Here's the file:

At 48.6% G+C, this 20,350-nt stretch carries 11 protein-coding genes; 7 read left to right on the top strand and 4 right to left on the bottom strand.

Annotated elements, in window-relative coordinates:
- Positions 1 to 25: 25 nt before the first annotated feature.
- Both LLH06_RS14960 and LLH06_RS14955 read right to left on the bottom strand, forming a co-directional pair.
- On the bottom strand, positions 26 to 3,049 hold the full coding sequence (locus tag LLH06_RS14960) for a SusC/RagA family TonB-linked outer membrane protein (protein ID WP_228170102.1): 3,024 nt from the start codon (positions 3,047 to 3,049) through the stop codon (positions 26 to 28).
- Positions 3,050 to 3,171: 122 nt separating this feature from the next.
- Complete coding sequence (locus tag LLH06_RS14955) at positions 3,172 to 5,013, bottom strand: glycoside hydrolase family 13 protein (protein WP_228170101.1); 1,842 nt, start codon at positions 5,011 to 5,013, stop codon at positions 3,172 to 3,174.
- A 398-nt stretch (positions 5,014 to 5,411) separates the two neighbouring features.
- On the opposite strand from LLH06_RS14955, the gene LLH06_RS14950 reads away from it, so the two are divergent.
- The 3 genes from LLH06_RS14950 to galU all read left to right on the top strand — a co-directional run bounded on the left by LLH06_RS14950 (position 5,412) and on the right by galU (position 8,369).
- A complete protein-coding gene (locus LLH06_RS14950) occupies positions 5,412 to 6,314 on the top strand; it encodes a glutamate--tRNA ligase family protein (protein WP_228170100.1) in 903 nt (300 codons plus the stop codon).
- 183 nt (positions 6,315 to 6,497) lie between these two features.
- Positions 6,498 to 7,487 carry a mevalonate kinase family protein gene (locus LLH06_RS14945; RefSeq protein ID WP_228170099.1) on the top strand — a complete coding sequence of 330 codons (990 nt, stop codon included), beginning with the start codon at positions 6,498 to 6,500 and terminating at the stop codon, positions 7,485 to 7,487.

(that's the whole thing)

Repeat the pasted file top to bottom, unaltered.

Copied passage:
At 48.6% G+C, this 20,350-nt stretch carries 11 protein-coding genes; 7 read left to right on the top strand and 4 right to left on the bottom strand.

Annotated elements, in window-relative coordinates:
- Positions 1 to 25: 25 nt before the first annotated feature.
- Both LLH06_RS14960 and LLH06_RS14955 read right to left on the bottom strand, forming a co-directional pair.
- On the bottom strand, positions 26 to 3,049 hold the full coding sequence (locus tag LLH06_RS14960) for a SusC/RagA family TonB-linked outer membrane protein (protein ID WP_228170102.1): 3,024 nt from the start codon (positions 3,047 to 3,049) through the stop codon (positions 26 to 28).
- Positions 3,050 to 3,171: 122 nt separating this feature from the next.
- Complete coding sequence (locus tag LLH06_RS14955) at positions 3,172 to 5,013, bottom strand: glycoside hydrolase family 13 protein (protein WP_228170101.1); 1,842 nt, start codon at positions 5,011 to 5,013, stop codon at positions 3,172 to 3,174.
- A 398-nt stretch (positions 5,014 to 5,411) separates the two neighbouring features.
- On the opposite strand from LLH06_RS14955, the gene LLH06_RS14950 reads away from it, so the two are divergent.
- The 3 genes from LLH06_RS14950 to galU all read left to right on the top strand — a co-directional run bounded on the left by LLH06_RS14950 (position 5,412) and on the right by galU (position 8,369).
- A complete protein-coding gene (locus LLH06_RS14950) occupies positions 5,412 to 6,314 on the top strand; it encodes a glutamate--tRNA ligase family protein (protein WP_228170100.1) in 903 nt (300 codons plus the stop codon).
- 183 nt (positions 6,315 to 6,497) lie between these two features.
- Positions 6,498 to 7,487 carry a mevalonate kinase family protein gene (locus LLH06_RS14945; RefSeq protein ID WP_228170099.1) on the top strand — a complete coding sequence of 330 codons (990 nt, stop codon included), beginning with the start codon at positions 6,498 to 6,500 and terminating at the stop codon, positions 7,485 to 7,487.